Activist Emerges from Jail to Find Lake Still Polluted

By Rona Rui, Epoch Times
August 31, 2010 4:20 pm Last Updated: October 1, 2015 7:10 pm

Blue-green algae contamination in Taihu Lake in August. (By Wu Lihong/EpochTimes)
Blue-green algae contamination in Taihu Lake in August. (By Wu Lihong/EpochTimes)
A three-year prison sentence has not deterred environmental activist Wu Lihong from voicing his concerns about the pollution of China's third largest freshwater lake.

Of most recent concern in Taihu Lake has been an algae bloom, born of untreated sewage and factory waste water discharge; the pollution was particularly severe in early July.

Wu Lihong, once nominated one of China’s top 10 environmentalists, grew up beside Taihu Lake. He was arrested in 2007 for his frequent, outspoken statements on the lake's pollution. The police claimed he had attempted to extort money from local businesses, and sentenced him to three year’s incarceration. Charges of such nature are usually regarded as fabricated, payback from local officials, by outside observers. He was released on April 12 of this year.

Wu told The Epoch Times in a telephone interview that “one cannot see the end of [the pollution].” The culprits contributing to the dilemma—local enterprises—are ignoring the matter. When he took a journalist to the areas, the license plate was shot out, he said.

Wu had one of his friends upload to the Internet pictures of the algae contamination in Taihu Lake, but they were soon deleted. “The authorities ban this kind of exposure. A reporter from [state-run] CCTV interviewed me, but he told me his supervisor forbade him to report it.”

He added that mass pollution events recently detected in Fujian, at Taihu Lake, in Dalian, and other areas are not accidental. These environmental disasters indicate that Chinese officialdom has failed in its role as supervisor and regulator, he says: “Taihu Baisin in the Yangtze Delta is China's most developed industrial area. The area's businesses are financially capable of curbing pollution, but local authorities would rather spend money to create window dressing.”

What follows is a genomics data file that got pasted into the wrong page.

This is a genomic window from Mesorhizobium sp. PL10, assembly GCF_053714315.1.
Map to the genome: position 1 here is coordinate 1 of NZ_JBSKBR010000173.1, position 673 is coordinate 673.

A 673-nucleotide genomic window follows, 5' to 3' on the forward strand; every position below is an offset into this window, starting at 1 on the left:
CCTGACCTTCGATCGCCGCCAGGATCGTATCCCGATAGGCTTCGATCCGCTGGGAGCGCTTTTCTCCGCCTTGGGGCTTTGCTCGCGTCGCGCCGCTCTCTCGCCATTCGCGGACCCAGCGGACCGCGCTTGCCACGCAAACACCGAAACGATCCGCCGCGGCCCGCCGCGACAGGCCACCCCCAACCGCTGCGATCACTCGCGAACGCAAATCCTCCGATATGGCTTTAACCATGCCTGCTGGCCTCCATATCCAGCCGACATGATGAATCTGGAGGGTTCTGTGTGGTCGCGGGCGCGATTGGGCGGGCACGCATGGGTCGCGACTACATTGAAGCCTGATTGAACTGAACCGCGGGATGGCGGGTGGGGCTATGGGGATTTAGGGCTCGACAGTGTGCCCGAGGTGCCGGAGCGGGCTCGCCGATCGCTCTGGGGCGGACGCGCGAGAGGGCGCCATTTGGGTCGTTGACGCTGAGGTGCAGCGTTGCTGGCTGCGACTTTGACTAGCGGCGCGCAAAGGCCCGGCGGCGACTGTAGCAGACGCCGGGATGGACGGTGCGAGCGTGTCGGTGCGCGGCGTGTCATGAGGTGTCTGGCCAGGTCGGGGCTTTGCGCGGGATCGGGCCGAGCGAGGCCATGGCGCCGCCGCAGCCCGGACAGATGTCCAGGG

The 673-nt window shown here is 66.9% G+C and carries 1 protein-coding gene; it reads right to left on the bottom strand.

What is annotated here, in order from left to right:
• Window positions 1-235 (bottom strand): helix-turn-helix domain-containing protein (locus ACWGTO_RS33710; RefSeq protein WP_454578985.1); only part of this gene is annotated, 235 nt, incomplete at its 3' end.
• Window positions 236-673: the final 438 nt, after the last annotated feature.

Wu was surprised with how his neighborhood had changed while he was imprisoned. “All the houses in my hometown of Zhoutie have been painted, and trees were planted around the lake. Officials merely stress cosmetic imagery. It took 39 million yuan (approximately US$5.74 million) to paint the houses. It would have been great if the money were used to install pollution control equipment in those factories. As a result, the 200 billion yuan (approximately US$29.4 billion) that was so far earmarked to treat the Taihu Lake pollution was wasted on other things.”

Residents bear the brunt of the pollution. “In Zhoutie Town, for example, three years ago more than 200 people died from liver cancer, lung cancer, and esophageal cancer in one of the town's hospitals. These diseases have increased since 2007.”

Algae blooms have threatened Taihu Lake since 2007. The outbreak of blue-green algae contaminated the drinking supplies for surrounding residents, which led to panic water buying in 2007 in Wuxi City, a Taihu Basin metropolis with 5 million people.

Taihu Lake, a tourist attraction, famous for its scenic beauty, comprises an area of 2,420 square km (934 square miles) and a 400 km (250 mile) shoreline and is famous for its fish industry. It is still a drinking water source in the thickly populated area, despite the worsening pollution coming from factory-generated waste water discharge.

Thirty-four million people depend on the lake's water for their livelihoods.

Read the original Chinese article.